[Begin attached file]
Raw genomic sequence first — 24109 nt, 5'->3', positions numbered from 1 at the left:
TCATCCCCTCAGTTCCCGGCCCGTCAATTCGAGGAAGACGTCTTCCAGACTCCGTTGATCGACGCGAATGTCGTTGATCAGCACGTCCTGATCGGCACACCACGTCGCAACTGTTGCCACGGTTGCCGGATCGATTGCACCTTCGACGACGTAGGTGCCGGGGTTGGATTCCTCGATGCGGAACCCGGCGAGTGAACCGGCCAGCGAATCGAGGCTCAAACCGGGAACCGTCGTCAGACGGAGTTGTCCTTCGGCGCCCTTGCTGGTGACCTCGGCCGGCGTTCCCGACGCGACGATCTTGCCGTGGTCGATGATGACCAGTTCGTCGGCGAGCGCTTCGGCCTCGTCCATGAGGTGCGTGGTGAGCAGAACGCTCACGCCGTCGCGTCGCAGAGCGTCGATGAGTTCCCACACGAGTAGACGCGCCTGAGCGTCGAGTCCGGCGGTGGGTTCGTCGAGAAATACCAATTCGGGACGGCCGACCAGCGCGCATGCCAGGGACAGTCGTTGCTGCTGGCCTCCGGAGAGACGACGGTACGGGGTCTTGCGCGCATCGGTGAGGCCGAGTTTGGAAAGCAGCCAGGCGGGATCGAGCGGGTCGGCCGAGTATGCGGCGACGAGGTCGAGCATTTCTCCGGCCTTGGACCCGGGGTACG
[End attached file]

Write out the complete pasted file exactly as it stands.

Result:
Raw genomic sequence first — 24109 nt, 5'->3', positions numbered from 1 at the left:
TCATCCCCTCAGTTCCCGGCCCGTCAATTCGAGGAAGACGTCTTCCAGACTCCGTTGATCGACGCGAATGTCGTTGATCAGCACGTCCTGATCGGCACACCACGTCGCAACTGTTGCCACGGTTGCCGGATCGATTGCACCTTCGACGACGTAGGTGCCGGGGTTGGATTCCTCGATGCGGAACCCGGCGAGTGAACCGGCCAGCGAATCGAGGCTCAAACCGGGAACCGTCGTCAGACGGAGTTGTCCTTCGGCGCCCTTGCTGGTGACCTCGGCCGGCGTTCCCGACGCGACGATCTTGCCGTGGTCGATGATGACCAGTTCGTCGGCGAGCGCTTCGGCCTCGTCCATGAGGTGCGTGGTGAGCAGAACGCTCACGCCGTCGCGTCGCAGAGCGTCGATGAGTTCCCACACGAGTAGACGCGCCTGAGCGTCGAGTCCGGCGGTGGGTTCGTCGAGAAATACCAATTCGGGACGGCCGACCAGCGCGCATGCCAGGGACAGTCGTTGCTGCTGGCCTCCGGAGAGACGACGGTACGGGGTCTTGCGCGCATCGGTGAGGCCGAGTTTGGAAAGCAGCCAGGCGGGATCGAGCGGGTCGGCCGAGTATGCGGCGACGAGGTCGAGCATTTCTCCGGCCTTGGACCCGGGGTACG